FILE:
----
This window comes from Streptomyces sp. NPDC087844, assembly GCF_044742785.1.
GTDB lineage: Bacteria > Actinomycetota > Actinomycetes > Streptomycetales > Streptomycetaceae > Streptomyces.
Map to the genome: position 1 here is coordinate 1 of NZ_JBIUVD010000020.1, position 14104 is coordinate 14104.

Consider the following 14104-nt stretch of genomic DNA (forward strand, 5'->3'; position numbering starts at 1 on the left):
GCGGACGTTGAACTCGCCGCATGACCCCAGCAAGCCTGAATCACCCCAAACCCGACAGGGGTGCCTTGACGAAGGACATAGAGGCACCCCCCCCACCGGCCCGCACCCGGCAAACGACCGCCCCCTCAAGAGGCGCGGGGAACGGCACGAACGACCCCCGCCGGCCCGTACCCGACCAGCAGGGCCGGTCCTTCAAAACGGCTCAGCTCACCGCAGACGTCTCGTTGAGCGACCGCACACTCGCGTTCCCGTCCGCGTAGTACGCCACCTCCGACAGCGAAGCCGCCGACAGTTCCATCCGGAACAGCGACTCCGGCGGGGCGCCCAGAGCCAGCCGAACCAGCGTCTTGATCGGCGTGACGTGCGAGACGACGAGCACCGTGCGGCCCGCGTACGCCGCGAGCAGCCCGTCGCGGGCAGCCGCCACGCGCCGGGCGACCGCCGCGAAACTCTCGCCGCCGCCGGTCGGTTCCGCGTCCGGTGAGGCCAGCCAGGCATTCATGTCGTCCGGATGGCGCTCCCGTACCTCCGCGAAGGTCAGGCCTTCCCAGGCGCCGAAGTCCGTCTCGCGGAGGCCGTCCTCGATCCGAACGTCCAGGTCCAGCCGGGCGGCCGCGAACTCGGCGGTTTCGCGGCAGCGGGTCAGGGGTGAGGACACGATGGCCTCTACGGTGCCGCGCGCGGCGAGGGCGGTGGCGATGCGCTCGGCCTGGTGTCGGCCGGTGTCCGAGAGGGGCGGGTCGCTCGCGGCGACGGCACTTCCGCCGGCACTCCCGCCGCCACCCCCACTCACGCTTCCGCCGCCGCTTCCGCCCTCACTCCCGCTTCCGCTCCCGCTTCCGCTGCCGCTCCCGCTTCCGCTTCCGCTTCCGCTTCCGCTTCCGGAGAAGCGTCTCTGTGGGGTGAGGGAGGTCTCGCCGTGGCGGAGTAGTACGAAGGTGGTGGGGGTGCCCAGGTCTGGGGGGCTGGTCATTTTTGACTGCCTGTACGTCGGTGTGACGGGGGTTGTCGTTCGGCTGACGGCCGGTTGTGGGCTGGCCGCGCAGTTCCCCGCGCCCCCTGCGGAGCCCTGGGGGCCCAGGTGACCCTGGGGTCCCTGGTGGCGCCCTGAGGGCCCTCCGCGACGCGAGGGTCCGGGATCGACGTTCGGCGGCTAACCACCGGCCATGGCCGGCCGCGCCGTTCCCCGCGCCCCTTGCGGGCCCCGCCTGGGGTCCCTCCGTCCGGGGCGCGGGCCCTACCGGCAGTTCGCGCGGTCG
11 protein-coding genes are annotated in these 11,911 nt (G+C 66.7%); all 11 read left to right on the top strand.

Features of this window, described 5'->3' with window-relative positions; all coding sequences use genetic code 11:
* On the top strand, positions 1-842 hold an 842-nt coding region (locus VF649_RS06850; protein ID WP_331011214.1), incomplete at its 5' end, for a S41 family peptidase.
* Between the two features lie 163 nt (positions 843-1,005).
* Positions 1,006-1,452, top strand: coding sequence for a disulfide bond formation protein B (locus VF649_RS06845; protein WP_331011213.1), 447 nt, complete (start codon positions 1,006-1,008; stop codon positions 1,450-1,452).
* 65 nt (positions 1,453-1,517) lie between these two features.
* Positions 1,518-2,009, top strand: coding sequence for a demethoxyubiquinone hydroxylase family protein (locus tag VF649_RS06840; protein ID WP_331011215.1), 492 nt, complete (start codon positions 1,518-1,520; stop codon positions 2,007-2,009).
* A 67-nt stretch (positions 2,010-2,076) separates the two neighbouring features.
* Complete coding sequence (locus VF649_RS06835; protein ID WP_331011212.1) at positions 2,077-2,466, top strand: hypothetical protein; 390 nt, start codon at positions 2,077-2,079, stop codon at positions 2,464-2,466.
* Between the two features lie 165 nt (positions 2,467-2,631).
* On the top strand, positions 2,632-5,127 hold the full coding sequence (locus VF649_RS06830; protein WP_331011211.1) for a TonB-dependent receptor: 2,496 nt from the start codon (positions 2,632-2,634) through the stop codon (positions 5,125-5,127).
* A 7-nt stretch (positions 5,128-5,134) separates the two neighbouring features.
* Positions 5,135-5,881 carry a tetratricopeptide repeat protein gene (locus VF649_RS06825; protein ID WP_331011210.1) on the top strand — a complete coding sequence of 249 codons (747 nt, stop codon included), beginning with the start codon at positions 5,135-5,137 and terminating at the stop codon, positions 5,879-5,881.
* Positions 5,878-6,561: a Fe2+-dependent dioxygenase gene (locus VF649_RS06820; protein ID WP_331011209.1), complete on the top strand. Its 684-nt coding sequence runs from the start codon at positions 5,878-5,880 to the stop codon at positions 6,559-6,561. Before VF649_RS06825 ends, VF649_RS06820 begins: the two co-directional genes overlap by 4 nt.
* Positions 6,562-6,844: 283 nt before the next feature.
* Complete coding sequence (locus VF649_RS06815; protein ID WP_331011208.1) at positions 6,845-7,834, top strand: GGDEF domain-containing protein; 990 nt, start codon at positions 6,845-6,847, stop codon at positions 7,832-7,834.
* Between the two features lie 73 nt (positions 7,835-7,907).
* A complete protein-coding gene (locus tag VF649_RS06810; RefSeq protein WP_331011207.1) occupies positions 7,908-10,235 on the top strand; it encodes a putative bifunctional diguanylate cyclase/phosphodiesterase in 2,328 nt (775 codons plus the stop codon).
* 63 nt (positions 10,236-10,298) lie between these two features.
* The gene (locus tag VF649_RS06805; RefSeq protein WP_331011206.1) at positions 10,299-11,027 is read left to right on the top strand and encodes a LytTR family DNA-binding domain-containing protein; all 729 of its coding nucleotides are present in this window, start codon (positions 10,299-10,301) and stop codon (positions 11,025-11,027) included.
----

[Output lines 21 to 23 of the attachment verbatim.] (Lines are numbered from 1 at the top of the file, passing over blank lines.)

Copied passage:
* Complete coding sequence (locus VF649_RS06815; protein ID WP_331011208.1) at positions 6,845-7,834, top strand: GGDEF domain-containing protein; 990 nt, start codon at positions 6,845-6,847, stop codon at positions 7,832-7,834.
* Between the two features lie 73 nt (positions 7,835-7,907).
* A complete protein-coding gene (locus tag VF649_RS06810; RefSeq protein WP_331011207.1) occupies positions 7,908-10,235 on the top strand; it encodes a putative bifunctional diguanylate cyclase/phosphodiesterase in 2,328 nt (775 codons plus the stop codon).